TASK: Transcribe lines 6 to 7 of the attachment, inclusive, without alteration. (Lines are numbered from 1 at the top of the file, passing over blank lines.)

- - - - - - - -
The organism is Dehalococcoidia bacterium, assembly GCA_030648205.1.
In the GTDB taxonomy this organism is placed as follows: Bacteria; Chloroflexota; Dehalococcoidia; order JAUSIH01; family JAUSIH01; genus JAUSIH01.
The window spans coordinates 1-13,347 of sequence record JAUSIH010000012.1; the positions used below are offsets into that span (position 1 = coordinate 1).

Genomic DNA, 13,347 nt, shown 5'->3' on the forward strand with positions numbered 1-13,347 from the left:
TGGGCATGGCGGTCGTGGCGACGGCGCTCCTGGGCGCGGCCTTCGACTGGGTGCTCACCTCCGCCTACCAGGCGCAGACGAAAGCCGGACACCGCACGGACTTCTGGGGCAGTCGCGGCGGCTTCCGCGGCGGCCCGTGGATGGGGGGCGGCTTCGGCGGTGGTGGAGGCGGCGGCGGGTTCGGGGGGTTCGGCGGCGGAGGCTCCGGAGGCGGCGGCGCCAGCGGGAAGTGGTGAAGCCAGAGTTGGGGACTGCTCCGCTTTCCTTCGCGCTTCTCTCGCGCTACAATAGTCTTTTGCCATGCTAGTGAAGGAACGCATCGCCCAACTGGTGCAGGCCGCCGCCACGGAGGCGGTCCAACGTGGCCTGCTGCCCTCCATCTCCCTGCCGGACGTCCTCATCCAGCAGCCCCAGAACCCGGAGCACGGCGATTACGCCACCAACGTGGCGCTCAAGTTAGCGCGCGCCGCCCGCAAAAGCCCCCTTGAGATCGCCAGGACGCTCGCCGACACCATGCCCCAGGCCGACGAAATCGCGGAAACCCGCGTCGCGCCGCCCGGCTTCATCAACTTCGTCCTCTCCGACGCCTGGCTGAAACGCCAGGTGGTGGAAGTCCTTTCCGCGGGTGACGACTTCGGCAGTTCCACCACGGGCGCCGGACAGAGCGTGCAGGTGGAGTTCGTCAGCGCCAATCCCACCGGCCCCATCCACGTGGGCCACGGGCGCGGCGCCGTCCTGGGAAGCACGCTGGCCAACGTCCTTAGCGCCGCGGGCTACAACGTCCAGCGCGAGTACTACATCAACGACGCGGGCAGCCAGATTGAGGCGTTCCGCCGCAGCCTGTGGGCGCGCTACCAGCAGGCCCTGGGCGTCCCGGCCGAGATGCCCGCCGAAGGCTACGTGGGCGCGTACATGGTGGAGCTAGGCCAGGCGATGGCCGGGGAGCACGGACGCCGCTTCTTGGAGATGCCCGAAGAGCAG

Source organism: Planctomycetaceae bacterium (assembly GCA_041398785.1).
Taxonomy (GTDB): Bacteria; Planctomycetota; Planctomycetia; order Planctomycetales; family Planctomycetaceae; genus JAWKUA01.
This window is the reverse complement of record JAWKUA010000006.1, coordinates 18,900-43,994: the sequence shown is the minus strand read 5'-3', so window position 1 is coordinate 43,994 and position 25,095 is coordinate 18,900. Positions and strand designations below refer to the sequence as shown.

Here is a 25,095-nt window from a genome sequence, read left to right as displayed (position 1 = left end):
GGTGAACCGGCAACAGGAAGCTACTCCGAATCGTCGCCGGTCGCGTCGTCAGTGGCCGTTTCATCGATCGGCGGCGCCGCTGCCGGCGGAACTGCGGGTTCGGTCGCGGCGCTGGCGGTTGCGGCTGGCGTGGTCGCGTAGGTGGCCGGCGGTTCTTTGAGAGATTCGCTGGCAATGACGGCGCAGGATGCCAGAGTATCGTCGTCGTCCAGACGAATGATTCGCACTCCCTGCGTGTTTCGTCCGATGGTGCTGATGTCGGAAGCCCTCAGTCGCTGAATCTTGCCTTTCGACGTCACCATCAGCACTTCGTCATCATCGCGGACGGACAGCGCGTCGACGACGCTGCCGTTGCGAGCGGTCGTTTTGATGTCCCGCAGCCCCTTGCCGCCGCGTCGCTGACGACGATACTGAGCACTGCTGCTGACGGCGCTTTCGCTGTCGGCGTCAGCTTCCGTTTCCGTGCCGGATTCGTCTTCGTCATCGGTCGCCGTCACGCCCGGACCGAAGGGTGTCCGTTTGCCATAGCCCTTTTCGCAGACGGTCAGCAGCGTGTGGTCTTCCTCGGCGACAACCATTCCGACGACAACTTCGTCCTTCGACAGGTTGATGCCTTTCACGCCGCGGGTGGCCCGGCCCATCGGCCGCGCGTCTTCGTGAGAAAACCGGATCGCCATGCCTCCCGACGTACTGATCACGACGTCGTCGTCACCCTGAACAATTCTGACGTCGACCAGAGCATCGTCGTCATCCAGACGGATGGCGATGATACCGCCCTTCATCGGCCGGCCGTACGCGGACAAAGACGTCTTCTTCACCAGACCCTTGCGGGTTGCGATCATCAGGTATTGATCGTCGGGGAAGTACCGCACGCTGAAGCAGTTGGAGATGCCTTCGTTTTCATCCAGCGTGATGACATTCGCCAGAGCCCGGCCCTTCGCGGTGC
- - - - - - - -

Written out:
Source organism: Planctomycetaceae bacterium (assembly GCA_041398785.1).
Taxonomy (GTDB): Bacteria; Planctomycetota; Planctomycetia; order Planctomycetales; family Planctomycetaceae; genus JAWKUA01.